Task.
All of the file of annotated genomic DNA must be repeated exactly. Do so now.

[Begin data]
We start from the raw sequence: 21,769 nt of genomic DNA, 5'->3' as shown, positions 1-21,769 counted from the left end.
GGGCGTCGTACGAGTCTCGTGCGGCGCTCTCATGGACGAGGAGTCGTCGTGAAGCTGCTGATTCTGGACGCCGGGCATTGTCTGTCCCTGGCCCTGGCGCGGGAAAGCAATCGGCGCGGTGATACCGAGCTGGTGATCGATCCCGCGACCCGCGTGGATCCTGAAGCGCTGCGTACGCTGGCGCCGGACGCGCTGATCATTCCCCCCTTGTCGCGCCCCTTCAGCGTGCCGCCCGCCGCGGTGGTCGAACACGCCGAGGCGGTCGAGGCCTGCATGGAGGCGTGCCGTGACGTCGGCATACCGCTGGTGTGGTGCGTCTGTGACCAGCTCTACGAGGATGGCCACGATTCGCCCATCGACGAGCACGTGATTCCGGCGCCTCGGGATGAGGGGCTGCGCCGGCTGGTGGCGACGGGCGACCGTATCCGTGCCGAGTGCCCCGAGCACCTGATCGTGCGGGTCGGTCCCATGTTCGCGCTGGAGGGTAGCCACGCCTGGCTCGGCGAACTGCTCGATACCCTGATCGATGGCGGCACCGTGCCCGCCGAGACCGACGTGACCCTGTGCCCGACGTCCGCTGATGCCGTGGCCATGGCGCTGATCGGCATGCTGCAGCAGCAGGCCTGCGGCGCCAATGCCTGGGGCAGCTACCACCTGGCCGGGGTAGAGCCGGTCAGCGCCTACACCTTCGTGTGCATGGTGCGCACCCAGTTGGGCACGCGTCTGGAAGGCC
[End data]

We start from the raw sequence: 21,769 nt of genomic DNA, 5'->3' as shown, positions 1-21,769 counted from the left end.
GGGCGTCGTACGAGTCTCGTGCGGCGCTCTCATGGACGAGGAGTCGTCGTGAAGCTGCTGATTCTGGACGCCGGGCATTGTCTGTCCCTGGCCCTGGCGCGGGAAAGCAATCGGCGCGGTGATACCGAGCTGGTGATCGATCCCGCGACCCGCGTGGATCCTGAAGCGCTGCGTACGCTGGCGCCGGACGCGCTGATCATTCCCCCCTTGTCGCGCCCCTTCAGCGTGCCGCCCGCCGCGGTGGTCGAACACGCCGAGGCGGTCGAGGCCTGCATGGAGGCGTGCCGTGACGTCGGCATACCGCTGGTGTGGTGCGTCTGTGACCAGCTCTACGAGGATGGCCACGATTCGCCCATCGACGAGCACGTGATTCCGGCGCCTCGGGATGAGGGGCTGCGCCGGCTGGTGGCGACGGGCGACCGTATCCGTGCCGAGTGCCCCGAGCACCTGATCGTGCGGGTCGGTCCCATGTTCGCGCTGGAGGGTAGCCACGCCTGGCTCGGCGAACTGCTCGATACCCTGATCGATGGCGGCACCGTGCCCGCCGAGACCGACGTGACCCTGTGCCCGACGTCCGCTGATGCCGTGGCCATGGCGCTGATCGGCATGCTGCAGCAGCAGGCCTGCGGCGCCAATGCCTGGGGCAGCTACCACCTGGCCGGGGTAGAGCCGGTCAGCGCCTACACCTTCGTGTGCATGGTGCGCACCCAGTTGGGCACGCGTCTGGAAGGCC